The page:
Mayor in their duties and often succeeds to the office of
Mayor in the following civic year. The Council was formally
established in 1974 following the dissolution of the municipal borough
of Tewkesbury, but continues to occupy the same premises and maintains
the same civic role within the Town.
Tewkesbury is also covered by
Tewkesbury Borough Council (district
Gloucestershire County Council .
Tewkesbury is part of the
Tewkesbury constituency for elections to the House of Commons
and is represented in the
European Parliament as part of the South
England constituency in the European Parliament.
Tewkesbury railway station
Tewkesbury railway station
The first station was originally opened by the Birmingham and
Gloucester Railway in 1840 and was sited in the High Street It was
replaced in 1864 by a new station built for the
Tewkesbury and Malvern
Railway . This closed on 14 August 1961, when the Ashchurch to
Upton-on-Severn passenger service was withdrawn by British Railways
(through trains to Great Malvern had previously ceased in December
1952). Freight traffic continued until final closure in December 1964.
Tewkesbury has no railway station. The nearest is Ashchurch for
Tewkesbury railway station
Tewkesbury railway station 2.3 miles from the town center. It was the
last mainline station in
Gloucestershire to be reopened, as British
Rail was being fragmented into
Gloucestershire Warwickshire Railway has views of
Tewkesbury Abbey en route between
Cheltenham Racecourse and
Tewkesbury is served by the M5 and M50 motorways and the A38 and A46
trunk roads . There are frequent direct buses to Ashchurch for
Tewkesbury railway station
Tewkesbury railway station and to
Cheltenham . Other direct bus
Gloucester and Evesham. Congestion on the A46 around
Ashchurch and junction 9 of the M5 is being addressed through a series
of road works starting in 2014.
Roses Theatre , combines an arthouse cinema and a live performance
Roses Theatre is where comedian
Eric Morecambe collapsed
after a charity performance in May 1984. He died hours later in
Cheltenham General Hospital . Eric is remembered at the theatre with
the naming of a conference/changing room: The
Eric Morecambe Room.
Battle of Tewkesbury , mentioned in
Shakespeare 's play Richard
Raymond Priestley , geologist on
Robert Falcon Scott
Robert Falcon Scott 's expedition
South Pole , left one of the sleds, used on that expedition, to
Tewkesbury Grammar School (c. 1576 – 1972). It is now
kept in the
Tewkesbury School 's
Tewkesbury mustard , a blend of mustard and horseradish , made the
town famous in the 17th century and is again being manufactured. The
mustard was mentioned in some of Shakespeare's works.
Ska punk band are from Tewkesbury.
Tewkesbury Town Band (a brass band ) plays locally, tours abroad
and takes part in competitions.
* Wednesdays and Saturdays, one of the town centre car parks is the
Tewkesbury Market. A farmers\' market is also held every
month close by
Tewkesbury Abbey .
FESTIVALS AND FAIRS
* In February
Tewkesbury holds a Winter
Beer Festival , organised by
Tewkesbury branch of CAMRA .
* Since 2005, an annual Food and Drink Festival has been held, in or
near the Abbey grounds.
* On the second full weekend of July the town hosts Tewkesbury
Medieval Festival , "Europe's largest battle re-enactment and fair".
Thousands of re-enactors travel to the town from around the world to
Battle of Tewkesbury near to the original battle site.
The festival includes a "living history" recreation of a medieval
encampment, games, food and a large fair where re-enactment clothing,
furniture and weaponry can be purchased. In 2008 the festival
celebrated its 25th anniversary.
Medieval Festival 2007
* In July the Water Festival takes place with events on the river
and the banks including an evening procession of lit boats ending with
a firework display. The festival started in 1996 but its future is now
in question due to funding issues and the 2006 event was much reduced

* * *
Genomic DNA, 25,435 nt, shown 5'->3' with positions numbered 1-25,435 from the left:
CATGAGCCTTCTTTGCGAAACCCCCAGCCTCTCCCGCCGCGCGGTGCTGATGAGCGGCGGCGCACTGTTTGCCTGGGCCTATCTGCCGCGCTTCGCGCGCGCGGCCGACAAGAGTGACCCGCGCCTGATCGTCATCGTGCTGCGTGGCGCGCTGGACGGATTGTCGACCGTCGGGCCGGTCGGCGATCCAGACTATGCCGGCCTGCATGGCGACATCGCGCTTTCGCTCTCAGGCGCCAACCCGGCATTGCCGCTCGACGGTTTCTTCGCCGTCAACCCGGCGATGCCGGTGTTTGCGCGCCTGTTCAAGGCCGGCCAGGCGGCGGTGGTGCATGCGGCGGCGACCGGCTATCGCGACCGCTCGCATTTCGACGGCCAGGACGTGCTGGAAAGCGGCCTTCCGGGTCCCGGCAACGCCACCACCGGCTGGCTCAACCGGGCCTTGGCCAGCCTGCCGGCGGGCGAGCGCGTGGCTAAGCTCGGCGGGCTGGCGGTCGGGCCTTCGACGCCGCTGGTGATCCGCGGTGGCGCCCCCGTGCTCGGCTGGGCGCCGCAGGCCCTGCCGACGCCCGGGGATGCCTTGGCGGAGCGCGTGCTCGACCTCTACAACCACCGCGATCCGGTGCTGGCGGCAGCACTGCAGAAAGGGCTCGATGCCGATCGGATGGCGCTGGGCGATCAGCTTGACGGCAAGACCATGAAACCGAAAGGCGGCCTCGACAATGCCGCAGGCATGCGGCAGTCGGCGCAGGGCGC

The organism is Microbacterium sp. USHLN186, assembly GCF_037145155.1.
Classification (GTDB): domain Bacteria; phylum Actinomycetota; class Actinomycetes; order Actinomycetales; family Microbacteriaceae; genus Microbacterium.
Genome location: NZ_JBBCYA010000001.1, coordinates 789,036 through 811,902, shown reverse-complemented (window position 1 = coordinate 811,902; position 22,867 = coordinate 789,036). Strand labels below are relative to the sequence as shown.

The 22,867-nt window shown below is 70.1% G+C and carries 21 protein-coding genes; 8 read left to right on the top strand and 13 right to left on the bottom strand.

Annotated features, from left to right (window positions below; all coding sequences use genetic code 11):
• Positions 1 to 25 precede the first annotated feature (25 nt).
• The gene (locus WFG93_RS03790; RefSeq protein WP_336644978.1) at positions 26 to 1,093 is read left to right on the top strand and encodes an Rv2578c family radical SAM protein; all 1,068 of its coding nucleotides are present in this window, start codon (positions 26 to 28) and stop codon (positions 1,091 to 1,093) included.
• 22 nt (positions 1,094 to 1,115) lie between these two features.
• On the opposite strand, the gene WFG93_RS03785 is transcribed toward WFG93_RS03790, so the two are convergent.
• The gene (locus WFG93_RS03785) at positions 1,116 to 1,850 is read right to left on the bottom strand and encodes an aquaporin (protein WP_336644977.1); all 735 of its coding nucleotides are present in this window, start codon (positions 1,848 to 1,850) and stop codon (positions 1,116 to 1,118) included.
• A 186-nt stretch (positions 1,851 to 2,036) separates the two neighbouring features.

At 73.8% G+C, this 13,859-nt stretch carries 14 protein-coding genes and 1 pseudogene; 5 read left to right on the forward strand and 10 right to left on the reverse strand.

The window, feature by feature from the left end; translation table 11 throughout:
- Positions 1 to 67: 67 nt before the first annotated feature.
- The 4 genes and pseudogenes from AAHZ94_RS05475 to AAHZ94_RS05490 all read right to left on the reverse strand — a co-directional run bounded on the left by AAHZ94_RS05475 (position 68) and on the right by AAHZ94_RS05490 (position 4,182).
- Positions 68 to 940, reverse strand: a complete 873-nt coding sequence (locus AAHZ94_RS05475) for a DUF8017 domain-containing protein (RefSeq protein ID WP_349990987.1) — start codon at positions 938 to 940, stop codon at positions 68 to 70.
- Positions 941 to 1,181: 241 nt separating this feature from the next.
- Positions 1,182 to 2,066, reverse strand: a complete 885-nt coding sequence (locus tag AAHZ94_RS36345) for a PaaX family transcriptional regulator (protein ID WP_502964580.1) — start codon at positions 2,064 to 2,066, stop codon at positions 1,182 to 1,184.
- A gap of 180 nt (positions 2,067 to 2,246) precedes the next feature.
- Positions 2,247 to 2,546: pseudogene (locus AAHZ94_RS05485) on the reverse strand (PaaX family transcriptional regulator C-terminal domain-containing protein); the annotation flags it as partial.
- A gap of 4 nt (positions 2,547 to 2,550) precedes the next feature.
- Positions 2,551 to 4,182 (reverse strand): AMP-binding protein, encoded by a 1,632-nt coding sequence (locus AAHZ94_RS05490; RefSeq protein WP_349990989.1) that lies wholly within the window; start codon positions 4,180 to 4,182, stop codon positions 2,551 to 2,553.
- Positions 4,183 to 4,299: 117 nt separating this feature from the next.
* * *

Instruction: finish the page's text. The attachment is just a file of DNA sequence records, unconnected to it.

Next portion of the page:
in scale. The event was cancelled in 2007 as it coincided with the
Summer 2007 Flood (it went ahead later in the year). The event was
scheduled for 2008 on Saturday, 20 September, but was again cancelled
due to flooding in the weeks prior to the event.
* In October the town holds the annual mop fair . Originally a
hiring fair where people came to seek employment, the event is now a
large travelling funfair taking over much of the centre of town. The
fair itself is also an underlining point of Tewkesbury's industrial
past, as Walker Gallopers were produced in the area by Walkers in the
early 20th century. The fair is organised by The Showmen's Guild of
Great Britain (Western Section)
* Every year at the end of July and into August the Abbey hosts a
festival of liturgical music entitled Musica Deo Sacra (Music Sacred
* Victorian author
Dinah Craik (1826–1887) visited
1852, and later set her most famous work
John Halifax, Gentleman (pub.
1857) in the town, calling it Norton Bury in the book. There is a
"Craik House" in Church Street, near the Abbey, but Mrs Craik never
lived there and had no other connection with Tewkesbury. There is a
memorial to her in the Abbey's south transept .
Author John Moore (1907–1967) was born and lived in Tewkesbury.
He set his novel Portrait of Elmbury (pub. 1945) as a "fictionalised
biography" of Tewkesbury, the town being the "Elmbury" of the book.
Another of his books, Brensham Village (pub. 1946) used nearby Bredon
as its basis. A local museum has been named after him.
A.E. Housman 's
A Shropshire Lad also mentions Tewkesbury, as well
Bredon Hill , even though neither place is in
* The opening scene of the 1995 film version of Richard III takes
place at the Field Headquarters of King Henry's army at Tewkesbury.
* In 2008 an episode of the UK TV series Top Gear was filmed in the
vicinity, with a car being used as the "fox" in a fox hunt.
Henry Disston - industrialist - born
Robert Harold Compton - South African botanist - born Tewkesbury
Kathleen Hawkins - poet - born
* Alfred Jones - cricketer - born
Henry Green - author - born
Anna Ford - newsreader and TV presenter - born
Eric Morecambe - British comedian - collapsed backstage at the
Roses Theatre 1984.
* John Moore - writer - born
Raymond Priestley - scientist, Antarctic explorer, educationalist
- born -webkit-column-width: 30em; column-width: 30em;
* ^ Toulmin Smith L. , ed. 1909, The Itinerary of John Leland,
London, IV, 150
* ^ Open Domesday Online: Tewkesbury
Tewkesbury Borough Council – Statistics Archived 18 July 2011
Wayback Machine .
* ^ C. J. Litzenberger, ed.
Tewkesbury Churchwardens' Accounts,
1563-1624 (Stroud, Gloucester: 1994) vii.
* ^ Jenkins, Simon (1999). England's Thousand Best Churches. p.
* ^ Pub-explorer.com. Pub-explorer.com.
* ^ Secret meetings, codes & community: the story of the Old
Baptist Chapel in
Tewkesbury - official guidebook, ISBN 978 1 78442
134 2 , published 2015
* ^ "William Shakespeare\'s family roots traced to Tewkesbury". 29
January 2016 – via www.bbc.co.uk.
Tewkesbury Grammar School 1576 – 1972, Paul Fluck, Grenfell
* ^ Archived 6 April 2008 at the
Wayback Machine .
* ^ Anthea Jones Tewkesbury
* ^ "Showmen\'s Guild of Great Britain Central Office".
* ^ "Musica Deo Sacra".
* ^ "Bavarian twin has much in common with sibling". Gloucester
Citizen. Retrieved 30 March 2014.